So eat a diet high in potassium–rich foods. Good sources include avocados, bananas, and yogurt. Read the labels on your favorite packaged foods to check for hidden sodium forms of salt (e.g., MSG), which are often significant. And stick to a good quality sea salt when cooking and setting the table — you’ll get vital trace minerals without so much of the sodium and chloride found in ordinary table salt. By any and all means, substitute fruits, nuts, vegetables, and natural juices for low-potassium processed foods and soda.

In his book, What Your Doctor May Not Tell You about High Blood Pressure, author Mark Houston relates his amazing success at treating hypertension through diet, nutrient therapy, emotional techniques and biofeedback. As the DASH study shows, you can achieve many of the same beneficial effects on blood pressure through diet and lifestyle modification without resorting to drugs.

So don’t buy into the idea of a lifetime of medication without at least trying to change your diet first. But in addition to what you eat, it’s also important how you live.

How to prevent or treat high blood pressure with a healthy lifestyle

Managing blood pressure with a healthy lifestyle can be approached in many ways. Just take it one step at a time. You don’t have to fit everything in all at once to do yourself good. Real transformation takes place over time through small but steady changes.

  • Engage in some form of physical activity every day. 

When it comes to lowering blood pressure, exercise has proven as effective as medication. And you can start exercising right now! Get up and walk. Learn how BreathWalk can help lower your blood pressure by integrating walking with breathing. Try to exercise 30–60 minutes almost every day. Start out slowly, walking to the mailbox, taking the stairs, or leaving your car at the far end of the parking lot. Then, add time and distance as you build up strength and endurance. If that sounds too much like work, look into a ballroom dancing class or the neighborhood pool. It really doesn’t matter so much what you do, only that you enjoy it enough to stick with it over time.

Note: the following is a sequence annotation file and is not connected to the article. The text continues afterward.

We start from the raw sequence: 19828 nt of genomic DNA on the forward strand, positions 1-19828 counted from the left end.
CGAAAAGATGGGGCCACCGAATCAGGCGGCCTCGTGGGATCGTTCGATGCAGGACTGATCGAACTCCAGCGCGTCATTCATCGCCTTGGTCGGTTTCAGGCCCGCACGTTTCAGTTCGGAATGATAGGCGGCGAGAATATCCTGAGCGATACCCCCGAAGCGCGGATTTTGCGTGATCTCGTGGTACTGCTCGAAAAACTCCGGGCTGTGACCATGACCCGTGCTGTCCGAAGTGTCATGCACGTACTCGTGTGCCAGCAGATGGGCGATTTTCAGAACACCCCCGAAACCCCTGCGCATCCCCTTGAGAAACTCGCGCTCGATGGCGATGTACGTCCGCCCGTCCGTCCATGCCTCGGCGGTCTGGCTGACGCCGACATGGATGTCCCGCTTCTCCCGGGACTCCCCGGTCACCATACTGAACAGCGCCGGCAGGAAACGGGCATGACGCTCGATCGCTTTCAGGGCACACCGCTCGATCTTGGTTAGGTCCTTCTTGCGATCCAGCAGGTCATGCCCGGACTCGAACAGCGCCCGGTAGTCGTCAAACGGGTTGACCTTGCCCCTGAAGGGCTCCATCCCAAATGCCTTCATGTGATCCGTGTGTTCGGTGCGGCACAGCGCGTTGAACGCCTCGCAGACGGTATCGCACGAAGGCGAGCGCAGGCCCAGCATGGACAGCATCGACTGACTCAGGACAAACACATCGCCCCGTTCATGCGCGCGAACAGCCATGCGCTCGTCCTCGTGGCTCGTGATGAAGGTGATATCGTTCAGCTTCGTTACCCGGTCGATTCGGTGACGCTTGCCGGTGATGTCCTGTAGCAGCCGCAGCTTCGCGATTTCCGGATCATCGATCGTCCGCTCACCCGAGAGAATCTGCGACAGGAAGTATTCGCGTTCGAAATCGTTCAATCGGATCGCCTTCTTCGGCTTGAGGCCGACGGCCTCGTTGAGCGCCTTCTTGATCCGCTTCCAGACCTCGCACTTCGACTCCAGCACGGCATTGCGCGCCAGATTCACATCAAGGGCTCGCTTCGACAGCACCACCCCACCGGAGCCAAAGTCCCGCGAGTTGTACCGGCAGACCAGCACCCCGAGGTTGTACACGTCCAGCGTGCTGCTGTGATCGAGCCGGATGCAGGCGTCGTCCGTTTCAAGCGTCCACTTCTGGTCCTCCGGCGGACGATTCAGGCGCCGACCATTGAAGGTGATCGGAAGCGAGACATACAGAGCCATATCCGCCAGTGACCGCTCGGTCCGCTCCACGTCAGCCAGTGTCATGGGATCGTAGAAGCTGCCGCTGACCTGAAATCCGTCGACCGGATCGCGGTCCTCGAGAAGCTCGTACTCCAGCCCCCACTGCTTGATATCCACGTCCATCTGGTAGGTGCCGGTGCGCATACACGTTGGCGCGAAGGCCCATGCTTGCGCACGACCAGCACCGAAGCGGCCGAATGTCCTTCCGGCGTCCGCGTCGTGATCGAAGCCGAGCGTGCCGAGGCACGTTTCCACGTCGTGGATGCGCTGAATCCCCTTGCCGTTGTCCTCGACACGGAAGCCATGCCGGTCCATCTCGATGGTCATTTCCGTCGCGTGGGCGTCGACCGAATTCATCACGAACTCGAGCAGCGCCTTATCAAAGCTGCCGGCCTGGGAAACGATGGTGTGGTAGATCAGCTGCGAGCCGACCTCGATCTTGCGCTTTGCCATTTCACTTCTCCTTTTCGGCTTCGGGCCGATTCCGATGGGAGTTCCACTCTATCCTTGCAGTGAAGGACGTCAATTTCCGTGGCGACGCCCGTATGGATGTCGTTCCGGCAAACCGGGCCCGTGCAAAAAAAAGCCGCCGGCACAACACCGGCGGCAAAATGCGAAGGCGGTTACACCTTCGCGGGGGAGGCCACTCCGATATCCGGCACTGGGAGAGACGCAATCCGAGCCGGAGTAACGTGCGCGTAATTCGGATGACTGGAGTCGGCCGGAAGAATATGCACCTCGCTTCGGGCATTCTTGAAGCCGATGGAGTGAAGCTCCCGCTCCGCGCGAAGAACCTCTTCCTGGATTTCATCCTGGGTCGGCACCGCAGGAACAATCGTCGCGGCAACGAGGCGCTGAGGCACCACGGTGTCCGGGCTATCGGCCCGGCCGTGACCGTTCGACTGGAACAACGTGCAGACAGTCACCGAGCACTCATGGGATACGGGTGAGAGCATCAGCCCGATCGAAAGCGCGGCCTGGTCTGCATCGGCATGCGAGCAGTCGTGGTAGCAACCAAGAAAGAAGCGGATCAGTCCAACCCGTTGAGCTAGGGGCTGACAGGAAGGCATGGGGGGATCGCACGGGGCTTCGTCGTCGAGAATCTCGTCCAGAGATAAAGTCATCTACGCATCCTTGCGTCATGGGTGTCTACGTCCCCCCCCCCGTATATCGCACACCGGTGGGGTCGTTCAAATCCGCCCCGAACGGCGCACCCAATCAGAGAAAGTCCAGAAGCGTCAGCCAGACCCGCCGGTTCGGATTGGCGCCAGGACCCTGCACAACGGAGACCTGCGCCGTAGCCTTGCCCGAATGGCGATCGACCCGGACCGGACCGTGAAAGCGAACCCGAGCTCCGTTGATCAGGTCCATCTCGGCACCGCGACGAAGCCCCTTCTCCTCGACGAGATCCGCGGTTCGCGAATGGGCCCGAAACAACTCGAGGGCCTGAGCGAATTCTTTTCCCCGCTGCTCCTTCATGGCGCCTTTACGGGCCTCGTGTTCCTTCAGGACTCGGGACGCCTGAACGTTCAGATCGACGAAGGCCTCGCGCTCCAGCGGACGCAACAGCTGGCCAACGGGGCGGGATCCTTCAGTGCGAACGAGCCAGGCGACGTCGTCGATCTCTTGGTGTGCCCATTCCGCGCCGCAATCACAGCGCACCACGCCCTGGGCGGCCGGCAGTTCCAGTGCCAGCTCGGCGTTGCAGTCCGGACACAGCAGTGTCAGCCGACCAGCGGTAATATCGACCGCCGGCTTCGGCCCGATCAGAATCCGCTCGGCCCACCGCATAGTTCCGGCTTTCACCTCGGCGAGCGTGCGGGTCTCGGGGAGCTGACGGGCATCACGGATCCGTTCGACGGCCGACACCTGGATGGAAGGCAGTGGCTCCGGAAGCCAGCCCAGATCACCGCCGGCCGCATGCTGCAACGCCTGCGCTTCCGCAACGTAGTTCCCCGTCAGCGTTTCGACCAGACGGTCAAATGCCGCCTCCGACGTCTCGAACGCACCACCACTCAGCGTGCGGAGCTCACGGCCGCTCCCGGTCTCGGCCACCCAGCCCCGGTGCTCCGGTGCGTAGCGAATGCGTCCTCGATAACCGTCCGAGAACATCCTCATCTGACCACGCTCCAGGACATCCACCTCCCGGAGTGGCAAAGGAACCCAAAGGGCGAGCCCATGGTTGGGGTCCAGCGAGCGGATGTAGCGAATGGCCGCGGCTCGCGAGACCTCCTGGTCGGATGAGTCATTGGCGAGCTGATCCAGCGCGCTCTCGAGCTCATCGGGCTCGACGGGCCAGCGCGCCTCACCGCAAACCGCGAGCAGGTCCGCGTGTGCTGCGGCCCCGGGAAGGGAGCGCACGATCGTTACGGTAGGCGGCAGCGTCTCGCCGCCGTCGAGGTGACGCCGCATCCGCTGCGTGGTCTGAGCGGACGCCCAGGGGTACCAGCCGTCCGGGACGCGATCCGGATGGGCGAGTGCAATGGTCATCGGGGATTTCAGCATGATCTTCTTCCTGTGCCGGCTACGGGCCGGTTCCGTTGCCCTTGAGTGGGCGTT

Now if you think you can’t handle it, you should probably check in with your healthcare provider first. But consider the fact that for 99% of human history we were on the run, hunting and gathering — humans are adapted for endurance exercise! Vigorous physical exercise is the number-one way to prevent and treat hypertension. There are so many benefits to exercise that many practitioners regard it as the fountain of youth.

Regular exercise helps individuals maintain a healthy weight, lose fat, and build muscle. Exercise boosts metabolic function, which helps control insulin and other hormones. It soothes inflammation, supports detoxification, combats the stress response, boosts serotonin output, and wards off almost every age-related condition we know. What’s more, exercise purportedly makes artery walls more elastic. And that helps explain why it’s so great at reversing high blood pressure.

  • If you are overweight (BMI over 25) or obese (BMI over 28), try to lose ten pounds. 

Even a moderate amount of weight loss can really improve your blood pressure. Again, start slowly. Eliminate junk food and soda and try not to eat after 7:00 pm, earlier when you can. Keep some nuts or a yogurt to snack on so you won’t be tempted to binge on sweets and other carbs. Read about and follow our lifestyle and nutritional guidelines. This will ensure that you get an adequate amount of complex carbs, lean protein, healthy fats, and fiber to keep your blood pressure stabilized.